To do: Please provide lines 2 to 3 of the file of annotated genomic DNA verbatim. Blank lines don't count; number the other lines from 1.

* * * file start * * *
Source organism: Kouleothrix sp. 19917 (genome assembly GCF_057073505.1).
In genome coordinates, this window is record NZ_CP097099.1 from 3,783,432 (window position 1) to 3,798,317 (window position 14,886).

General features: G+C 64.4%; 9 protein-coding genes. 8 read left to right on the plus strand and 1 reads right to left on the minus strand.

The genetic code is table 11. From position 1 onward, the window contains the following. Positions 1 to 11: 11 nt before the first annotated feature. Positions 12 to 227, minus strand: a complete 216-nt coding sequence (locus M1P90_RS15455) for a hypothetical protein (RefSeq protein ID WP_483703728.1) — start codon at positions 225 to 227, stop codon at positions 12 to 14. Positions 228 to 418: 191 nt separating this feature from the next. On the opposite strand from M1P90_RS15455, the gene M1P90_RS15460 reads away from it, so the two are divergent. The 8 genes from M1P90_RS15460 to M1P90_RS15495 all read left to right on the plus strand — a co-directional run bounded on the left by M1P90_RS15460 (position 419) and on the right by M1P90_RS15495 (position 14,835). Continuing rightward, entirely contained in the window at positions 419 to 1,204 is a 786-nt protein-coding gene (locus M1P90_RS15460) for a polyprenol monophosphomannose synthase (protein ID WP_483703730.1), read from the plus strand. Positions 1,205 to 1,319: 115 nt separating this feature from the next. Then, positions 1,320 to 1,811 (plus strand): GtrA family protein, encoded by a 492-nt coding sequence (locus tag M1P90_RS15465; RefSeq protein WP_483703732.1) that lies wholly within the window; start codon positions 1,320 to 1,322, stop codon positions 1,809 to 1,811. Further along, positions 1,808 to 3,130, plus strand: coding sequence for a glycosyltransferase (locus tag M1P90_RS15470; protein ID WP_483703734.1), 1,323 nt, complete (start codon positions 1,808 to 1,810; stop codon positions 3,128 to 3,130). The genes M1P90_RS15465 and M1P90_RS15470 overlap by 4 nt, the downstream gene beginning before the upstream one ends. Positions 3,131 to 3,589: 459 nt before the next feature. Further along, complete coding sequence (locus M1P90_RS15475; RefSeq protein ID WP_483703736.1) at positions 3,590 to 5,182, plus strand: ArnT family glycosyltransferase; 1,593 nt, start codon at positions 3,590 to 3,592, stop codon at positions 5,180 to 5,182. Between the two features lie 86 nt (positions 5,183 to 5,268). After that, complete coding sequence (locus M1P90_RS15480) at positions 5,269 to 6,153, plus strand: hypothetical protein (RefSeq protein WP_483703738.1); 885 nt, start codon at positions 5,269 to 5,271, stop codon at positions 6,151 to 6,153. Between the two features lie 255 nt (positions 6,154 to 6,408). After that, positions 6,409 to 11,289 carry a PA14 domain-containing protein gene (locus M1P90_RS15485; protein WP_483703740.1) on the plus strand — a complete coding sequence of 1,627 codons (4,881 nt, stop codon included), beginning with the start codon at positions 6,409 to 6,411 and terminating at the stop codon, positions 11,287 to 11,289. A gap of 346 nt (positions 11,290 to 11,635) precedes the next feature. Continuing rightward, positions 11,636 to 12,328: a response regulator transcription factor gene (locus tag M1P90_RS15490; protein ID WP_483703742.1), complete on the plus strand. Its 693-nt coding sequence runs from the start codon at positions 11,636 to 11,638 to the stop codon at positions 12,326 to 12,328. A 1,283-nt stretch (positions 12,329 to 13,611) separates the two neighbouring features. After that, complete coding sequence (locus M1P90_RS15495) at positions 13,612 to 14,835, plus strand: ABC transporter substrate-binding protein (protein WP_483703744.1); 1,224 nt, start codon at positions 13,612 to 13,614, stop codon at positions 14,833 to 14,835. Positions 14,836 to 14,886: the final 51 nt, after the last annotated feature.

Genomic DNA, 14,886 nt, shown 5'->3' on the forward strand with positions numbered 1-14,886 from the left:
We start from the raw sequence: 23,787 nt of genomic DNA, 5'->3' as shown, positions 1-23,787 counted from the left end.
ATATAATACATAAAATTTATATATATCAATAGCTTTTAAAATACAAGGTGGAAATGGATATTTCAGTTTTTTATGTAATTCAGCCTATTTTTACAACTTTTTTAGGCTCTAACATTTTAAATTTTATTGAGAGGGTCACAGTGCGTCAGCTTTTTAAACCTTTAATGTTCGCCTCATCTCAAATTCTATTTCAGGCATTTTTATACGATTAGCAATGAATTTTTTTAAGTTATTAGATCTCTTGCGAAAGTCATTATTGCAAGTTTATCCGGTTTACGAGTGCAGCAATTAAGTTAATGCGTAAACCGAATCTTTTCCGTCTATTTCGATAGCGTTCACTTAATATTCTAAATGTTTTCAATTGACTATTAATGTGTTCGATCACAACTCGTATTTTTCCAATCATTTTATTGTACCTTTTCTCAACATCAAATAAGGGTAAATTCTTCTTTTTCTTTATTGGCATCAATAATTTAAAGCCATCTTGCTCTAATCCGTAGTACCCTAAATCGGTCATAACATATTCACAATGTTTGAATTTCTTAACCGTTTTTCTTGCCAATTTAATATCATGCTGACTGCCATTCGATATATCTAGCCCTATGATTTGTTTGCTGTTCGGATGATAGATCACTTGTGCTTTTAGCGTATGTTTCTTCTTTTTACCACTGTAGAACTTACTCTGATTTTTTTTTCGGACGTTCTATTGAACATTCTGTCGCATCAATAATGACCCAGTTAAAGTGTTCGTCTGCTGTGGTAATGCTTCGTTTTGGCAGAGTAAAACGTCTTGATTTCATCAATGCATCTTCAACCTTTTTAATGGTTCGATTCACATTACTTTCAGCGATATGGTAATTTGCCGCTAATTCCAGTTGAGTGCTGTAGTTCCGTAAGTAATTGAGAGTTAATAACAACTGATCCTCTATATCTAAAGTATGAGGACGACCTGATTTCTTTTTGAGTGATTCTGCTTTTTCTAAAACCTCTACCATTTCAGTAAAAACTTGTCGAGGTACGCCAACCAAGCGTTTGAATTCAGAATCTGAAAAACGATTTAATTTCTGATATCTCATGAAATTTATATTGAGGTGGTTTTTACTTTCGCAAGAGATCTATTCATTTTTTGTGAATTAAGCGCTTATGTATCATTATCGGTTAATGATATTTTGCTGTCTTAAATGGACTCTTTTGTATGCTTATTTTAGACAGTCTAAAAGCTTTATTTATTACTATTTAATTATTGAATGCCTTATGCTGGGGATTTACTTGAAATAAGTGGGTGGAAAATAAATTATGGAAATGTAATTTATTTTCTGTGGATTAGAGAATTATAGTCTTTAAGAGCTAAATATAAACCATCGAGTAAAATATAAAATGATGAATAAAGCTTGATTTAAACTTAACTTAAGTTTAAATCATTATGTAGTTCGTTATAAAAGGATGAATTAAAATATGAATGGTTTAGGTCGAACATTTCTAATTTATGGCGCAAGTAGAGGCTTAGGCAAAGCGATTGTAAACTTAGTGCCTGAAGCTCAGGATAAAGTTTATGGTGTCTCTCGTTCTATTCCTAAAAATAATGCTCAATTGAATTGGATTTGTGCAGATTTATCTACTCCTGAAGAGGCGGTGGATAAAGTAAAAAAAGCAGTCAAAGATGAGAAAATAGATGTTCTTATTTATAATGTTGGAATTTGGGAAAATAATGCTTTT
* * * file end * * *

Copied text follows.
In genome coordinates, this window is record NZ_CP097099.1 from 3,783,432 (window position 1) to 3,798,317 (window position 14,886).

General features: G+C 64.4%; 9 protein-coding genes. 8 read left to right on the plus strand and 1 reads right to left on the minus strand.